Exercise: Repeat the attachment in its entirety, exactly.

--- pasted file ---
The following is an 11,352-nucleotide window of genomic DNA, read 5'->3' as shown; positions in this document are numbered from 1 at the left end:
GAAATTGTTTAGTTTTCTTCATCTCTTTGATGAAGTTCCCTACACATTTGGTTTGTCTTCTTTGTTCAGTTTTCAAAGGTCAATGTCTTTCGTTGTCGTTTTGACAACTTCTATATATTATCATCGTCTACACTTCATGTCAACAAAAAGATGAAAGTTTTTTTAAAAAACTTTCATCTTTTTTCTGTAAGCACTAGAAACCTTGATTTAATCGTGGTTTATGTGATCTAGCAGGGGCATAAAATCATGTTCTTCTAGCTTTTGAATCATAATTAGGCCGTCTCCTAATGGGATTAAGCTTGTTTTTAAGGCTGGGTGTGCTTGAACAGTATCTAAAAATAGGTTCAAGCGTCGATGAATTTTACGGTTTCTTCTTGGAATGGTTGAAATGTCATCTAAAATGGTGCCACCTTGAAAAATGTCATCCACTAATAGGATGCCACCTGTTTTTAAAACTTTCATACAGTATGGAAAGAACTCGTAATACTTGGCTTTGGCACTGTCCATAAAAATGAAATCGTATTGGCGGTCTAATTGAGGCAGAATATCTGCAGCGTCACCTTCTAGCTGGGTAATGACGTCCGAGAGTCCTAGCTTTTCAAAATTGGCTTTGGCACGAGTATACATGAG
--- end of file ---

The following is an 11,352-nucleotide window of genomic DNA, read 5'->3' as shown; positions in this document are numbered from 1 at the left end:
GAAATTGTTTAGTTTTCTTCATCTCTTTGATGAAGTTCCCTACACATTTGGTTTGTCTTCTTTGTTCAGTTTTCAAAGGTCAATGTCTTTCGTTGTCGTTTTGACAACTTCTATATATTATCATCGTCTACACTTCATGTCAACAAAAAGATGAAAGTTTTTTTAAAAAACTTTCATCTTTTTTCTGTAAGCACTAGAAACCTTGATTTAATCGTGGTTTATGTGATCTAGCAGGGGCATAAAATCATGTTCTTCTAGCTTTTGAATCATAATTAGGCCGTCTCCTAATGGGATTAAGCTTGTTTTTAAGGCTGGGTGTGCTTGAACAGTATCTAAAAATAGGTTCAAGCGTCGATGAATTTTACGGTTTCTTCTTGGAATGGTTGAAATGTCATCTAAAATGGTGCCACCTTGAAAAATGTCATCCACTAATAGGATGCCACCTGTTTTTAAAACTTTCATACAGTATGGAAAGAACTCGTAATACTTGGCTTTGGCACTGTCCATAAAAATGAAATCGTATTGGCGGTCTAATTGAGGCAGAATATCTGCAGCGTCACCTTCTAGCTGGGTAATGACGTCCGAGAGTCCTAGCTTTTCAAAATTGGCTTTGGCACGAGTATACATGAG